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Assembly Decries Lack of U.N. Help

Assembly Decries Lack of U.N. Help

Cambodia's new assemblymen have welcomed the United Nations "hands-off"

approach toward the writing of the constitution but are disappointed by the lack

of logistical support for the process.

Senior members of the Constituent Assembly complain that what physical support they

have received from the world body for their historic task has been late, uncoordinated

and so far insufficient.

"We are trying to run a National Assembly without a budget. The moral responsibility

of UNTAC is to assist the National Assembly so we can do our job." said Tol

Lah, the secretary general of the assembly.

The Paris Peace Accords stipulate the principles which are to guide the writing of

the constitution. While UNTAC has decided not to be directly involved it has made

available its expertise although its ideas are not being pushed on the assembly members.

As one high-level UNTAC source put it, "the [hand's-off] policy is sensible,

it must be Cambodia's constitution, not America's, not UNTAC's. If we expect them

to live by it, they must accept it as their own."

Ken Pollack, a legal expert with UNTAC Human Rights said that while there are many

imaginable constitutions that are consistent with the principles outlined in the

Peace Agreements, "they are in fact very general."

Tol Lah approves fully of UNTAC's hands-off policy. He said that many goals of the

Paris Peace Accords were not achieved, but the election was successful, and a constituent

assembly was inaugurated. Now that Cambodia is ready to write a constitution, Tol

Lah described UNTAC's attitude as appropriate.

"They respect us and respect our sovereignty.... they leave us alone,"

he said.

With respect to logistical support, however, Tol Lah, whose office is concerned with

the physical operation of the assembly, said that UNTAC could be doing more.

Sam Borin has been assigned by UNTAC to coordinate the logistical support from the

United Nations. He said that so far they have provided paper, pencils, pens, ink,

chairs, desks, and are helping to renovate the assembly building. In addition they

have provided microphones and sound-systems, air-conditioning, generators and fuel.

A source in UNTAC said that part of the problem is that there are "too many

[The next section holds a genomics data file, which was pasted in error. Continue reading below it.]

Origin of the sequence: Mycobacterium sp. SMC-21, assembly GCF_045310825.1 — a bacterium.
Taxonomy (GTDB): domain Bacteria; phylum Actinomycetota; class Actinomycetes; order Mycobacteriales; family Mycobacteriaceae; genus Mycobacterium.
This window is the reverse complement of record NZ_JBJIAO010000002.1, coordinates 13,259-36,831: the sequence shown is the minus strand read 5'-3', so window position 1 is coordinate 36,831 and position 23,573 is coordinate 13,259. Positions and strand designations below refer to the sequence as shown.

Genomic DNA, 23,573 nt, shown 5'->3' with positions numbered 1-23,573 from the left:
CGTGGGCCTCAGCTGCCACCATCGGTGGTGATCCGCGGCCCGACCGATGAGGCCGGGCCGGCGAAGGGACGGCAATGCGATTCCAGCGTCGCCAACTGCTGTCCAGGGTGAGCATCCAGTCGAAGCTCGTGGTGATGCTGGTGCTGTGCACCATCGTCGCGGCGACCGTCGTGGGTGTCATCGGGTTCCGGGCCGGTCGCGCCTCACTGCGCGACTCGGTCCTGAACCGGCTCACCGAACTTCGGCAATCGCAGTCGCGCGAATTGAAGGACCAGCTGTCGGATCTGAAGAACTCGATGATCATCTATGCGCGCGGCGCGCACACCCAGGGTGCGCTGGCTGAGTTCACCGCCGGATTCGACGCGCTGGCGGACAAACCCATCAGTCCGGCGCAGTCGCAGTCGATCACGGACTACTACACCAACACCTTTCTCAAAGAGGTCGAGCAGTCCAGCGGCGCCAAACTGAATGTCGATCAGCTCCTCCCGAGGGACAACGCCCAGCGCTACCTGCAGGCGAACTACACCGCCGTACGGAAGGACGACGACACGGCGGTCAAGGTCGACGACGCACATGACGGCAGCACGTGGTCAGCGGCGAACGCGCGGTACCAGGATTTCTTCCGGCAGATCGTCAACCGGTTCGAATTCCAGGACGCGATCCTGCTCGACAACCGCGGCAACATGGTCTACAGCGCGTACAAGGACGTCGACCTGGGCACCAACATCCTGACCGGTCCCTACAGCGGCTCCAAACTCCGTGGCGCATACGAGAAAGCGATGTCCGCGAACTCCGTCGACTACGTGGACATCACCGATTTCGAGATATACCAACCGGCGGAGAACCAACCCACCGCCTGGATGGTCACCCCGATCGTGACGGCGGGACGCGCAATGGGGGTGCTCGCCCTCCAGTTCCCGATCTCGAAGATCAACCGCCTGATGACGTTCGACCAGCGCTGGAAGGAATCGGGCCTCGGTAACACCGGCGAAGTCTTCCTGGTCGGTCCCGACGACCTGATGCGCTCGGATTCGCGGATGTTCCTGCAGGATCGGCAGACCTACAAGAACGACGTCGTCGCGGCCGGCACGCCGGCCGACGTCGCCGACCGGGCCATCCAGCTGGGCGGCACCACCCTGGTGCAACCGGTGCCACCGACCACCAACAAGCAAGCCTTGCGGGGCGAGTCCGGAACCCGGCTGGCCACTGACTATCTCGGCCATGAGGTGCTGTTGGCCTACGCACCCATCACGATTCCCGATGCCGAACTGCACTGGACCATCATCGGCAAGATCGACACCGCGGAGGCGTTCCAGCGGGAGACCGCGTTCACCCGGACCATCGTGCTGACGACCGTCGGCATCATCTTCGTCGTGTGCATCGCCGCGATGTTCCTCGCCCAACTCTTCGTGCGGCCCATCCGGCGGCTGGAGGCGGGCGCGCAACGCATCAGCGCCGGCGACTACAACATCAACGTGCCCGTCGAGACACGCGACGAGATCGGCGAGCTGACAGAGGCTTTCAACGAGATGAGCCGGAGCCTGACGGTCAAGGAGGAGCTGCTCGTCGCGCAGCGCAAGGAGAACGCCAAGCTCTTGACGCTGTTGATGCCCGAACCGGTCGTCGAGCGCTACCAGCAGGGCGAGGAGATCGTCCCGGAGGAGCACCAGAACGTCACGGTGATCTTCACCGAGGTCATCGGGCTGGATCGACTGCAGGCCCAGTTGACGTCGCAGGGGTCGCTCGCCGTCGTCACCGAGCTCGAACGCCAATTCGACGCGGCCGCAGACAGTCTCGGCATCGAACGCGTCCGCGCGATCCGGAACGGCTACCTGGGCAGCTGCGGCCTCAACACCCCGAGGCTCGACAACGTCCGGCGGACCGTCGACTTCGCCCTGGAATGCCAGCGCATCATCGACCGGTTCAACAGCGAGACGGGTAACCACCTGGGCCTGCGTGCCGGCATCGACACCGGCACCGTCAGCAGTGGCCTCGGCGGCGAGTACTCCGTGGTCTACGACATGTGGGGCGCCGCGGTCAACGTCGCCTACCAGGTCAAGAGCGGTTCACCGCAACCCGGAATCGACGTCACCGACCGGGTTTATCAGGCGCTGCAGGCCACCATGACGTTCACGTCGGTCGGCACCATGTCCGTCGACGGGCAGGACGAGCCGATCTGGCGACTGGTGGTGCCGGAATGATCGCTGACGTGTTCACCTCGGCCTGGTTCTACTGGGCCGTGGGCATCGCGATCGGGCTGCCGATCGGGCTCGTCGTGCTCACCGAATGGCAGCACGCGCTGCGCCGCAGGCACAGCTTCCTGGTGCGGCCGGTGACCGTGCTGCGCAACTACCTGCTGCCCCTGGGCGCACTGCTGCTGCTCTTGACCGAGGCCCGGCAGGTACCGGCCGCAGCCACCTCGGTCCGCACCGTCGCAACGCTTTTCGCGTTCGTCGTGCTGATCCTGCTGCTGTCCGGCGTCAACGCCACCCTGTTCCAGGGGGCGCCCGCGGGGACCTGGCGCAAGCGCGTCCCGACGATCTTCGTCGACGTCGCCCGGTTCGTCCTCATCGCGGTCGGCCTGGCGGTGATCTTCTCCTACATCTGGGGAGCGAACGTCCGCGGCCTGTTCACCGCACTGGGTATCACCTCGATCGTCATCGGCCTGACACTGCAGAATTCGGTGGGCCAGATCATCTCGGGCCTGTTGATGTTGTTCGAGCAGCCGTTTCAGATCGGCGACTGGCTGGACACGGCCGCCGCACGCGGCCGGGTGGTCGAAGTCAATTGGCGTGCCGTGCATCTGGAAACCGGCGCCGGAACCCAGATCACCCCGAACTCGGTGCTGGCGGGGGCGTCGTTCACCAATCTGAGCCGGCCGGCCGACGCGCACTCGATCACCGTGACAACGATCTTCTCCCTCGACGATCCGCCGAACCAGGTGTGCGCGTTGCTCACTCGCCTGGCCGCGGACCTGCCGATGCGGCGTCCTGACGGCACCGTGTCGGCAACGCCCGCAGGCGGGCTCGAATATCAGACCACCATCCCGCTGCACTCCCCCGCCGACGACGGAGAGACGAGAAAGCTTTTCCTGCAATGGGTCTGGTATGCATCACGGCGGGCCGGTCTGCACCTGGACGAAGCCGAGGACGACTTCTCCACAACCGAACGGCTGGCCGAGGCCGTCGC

cooks" and they "seem so far to be spoiling the soup." The exact logistical

relationship with New York is still being worked out, he said, but while New York

is trying to clarify issues that logically should have been addressed by the end

of the elections, the National Assembly is struggling to get itself off the ground.

Sam Borin said that there are "some difficulties so far, but they will be worked

out." He said the exact relationship between UNTAC and the Constituent Assembly

is still being worked out.

In other developments, twelve members have been chosen for the committee empowered

to draft a constitution. Alternates were also chosen. Sonn San, leader of the Buddhist

Liberal Democratic Party is the chairman.

Tol Lah said that the assemblymen have not been given a draft constitution by Prince

Norodom Sihanouk, but have received advice from Co-President Prince Ranariddh on

some elements of a future constitution. Ranariddh suggested that polygamy and capital

punishment should continue to be outlawed, and that Buddhism remain the state religion.

But Prince Ranariddh has taken the position that it is up to the constituent assembly

to write the constitution, he said.

With respect to voting patterns, the Constituent Assembly accepted the stipulation

that all "important" matters would require a two-thirds majority of the

national assembly. There has been some public criticism expressed about the way in

which decisions have been made in the Constituent Assembly and how the voting has

been conducted. Some members have charged that votes are not being counted in the

Assembly.

Tol Lah denied this. He said that since the acceptance of the internal rules for

the assembly, every vote has been secret and counted. It is true that votes were

not counted for the special meetings of the elected representatives of Cambodia.

These were the meetings in which the 1970 coup d'état was annulled, Sihanouk

re-installed as the chief of state, and in which the Provisional National Government

was accepted. Voting on these matters was unanimous, he said. But for matters facing

the Constituent Assembly, three members of the assembly have been chosen by lottery

to care for the box in which votes are cast for matters that come up for decision.

These votes are secret.

As to what kind of constitution might emerge, Tol Lah said that "it is still

too early to say." Asked whether the nation would return to a monarchy he said:

"Prince Sihanouk has not asked for this, but if you understand the Cambodian

people, you know that it has become traditional to call [Prince Sihanouk] Your Royal

Highness.

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